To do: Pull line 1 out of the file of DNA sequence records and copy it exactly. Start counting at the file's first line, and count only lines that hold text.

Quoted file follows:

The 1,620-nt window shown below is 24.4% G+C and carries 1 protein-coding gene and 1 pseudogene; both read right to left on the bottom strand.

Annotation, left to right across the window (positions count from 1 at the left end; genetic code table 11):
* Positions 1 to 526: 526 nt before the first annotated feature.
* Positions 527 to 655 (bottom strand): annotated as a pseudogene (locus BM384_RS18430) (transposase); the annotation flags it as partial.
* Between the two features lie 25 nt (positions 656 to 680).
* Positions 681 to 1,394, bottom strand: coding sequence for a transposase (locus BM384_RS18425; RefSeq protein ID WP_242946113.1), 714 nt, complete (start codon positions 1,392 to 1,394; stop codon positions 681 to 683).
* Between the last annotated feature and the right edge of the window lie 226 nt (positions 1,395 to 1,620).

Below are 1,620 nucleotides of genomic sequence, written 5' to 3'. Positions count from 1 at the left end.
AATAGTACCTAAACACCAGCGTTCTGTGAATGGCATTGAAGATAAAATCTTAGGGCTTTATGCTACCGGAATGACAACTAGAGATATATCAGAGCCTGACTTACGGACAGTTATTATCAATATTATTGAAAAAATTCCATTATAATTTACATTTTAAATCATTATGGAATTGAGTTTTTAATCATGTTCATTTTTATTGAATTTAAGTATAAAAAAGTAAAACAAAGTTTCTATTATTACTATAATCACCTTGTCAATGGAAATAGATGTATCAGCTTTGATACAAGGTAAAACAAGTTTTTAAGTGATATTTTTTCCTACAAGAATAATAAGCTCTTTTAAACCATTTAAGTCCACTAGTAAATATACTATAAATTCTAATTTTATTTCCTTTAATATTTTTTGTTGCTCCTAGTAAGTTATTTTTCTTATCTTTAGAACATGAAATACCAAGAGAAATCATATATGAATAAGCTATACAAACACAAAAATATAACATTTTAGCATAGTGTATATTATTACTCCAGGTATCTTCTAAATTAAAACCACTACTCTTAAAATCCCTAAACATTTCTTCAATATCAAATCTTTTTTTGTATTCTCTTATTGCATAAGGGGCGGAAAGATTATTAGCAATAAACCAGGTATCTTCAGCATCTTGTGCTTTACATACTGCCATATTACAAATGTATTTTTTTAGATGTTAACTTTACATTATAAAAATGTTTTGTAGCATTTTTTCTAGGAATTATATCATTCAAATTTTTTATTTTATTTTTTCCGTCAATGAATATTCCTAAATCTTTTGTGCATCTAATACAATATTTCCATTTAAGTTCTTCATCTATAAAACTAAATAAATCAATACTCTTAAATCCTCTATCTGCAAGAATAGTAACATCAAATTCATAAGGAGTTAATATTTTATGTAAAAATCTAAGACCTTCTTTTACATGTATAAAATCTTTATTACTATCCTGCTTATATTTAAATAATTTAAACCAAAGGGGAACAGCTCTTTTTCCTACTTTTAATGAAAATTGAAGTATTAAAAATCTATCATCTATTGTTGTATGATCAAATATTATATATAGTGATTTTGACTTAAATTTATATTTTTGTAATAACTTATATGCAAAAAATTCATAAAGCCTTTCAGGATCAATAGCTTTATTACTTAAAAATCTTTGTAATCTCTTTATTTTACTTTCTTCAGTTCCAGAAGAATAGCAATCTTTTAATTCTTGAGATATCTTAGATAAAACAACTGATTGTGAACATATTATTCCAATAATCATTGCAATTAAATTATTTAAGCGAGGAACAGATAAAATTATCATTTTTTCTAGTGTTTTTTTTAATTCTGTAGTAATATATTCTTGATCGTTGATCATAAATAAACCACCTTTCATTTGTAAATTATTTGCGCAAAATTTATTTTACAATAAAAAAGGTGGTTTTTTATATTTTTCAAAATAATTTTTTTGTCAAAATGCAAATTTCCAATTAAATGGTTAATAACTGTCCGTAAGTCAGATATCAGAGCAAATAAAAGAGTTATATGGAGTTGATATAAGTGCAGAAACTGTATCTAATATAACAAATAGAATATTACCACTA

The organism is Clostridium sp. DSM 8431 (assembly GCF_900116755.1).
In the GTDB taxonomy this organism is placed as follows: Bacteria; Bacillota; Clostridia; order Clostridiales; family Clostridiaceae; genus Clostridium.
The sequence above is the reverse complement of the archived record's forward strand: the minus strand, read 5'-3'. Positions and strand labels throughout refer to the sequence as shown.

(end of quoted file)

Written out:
The 1,620-nt window shown below is 24.4% G+C and carries 1 protein-coding gene and 1 pseudogene; both read right to left on the bottom strand.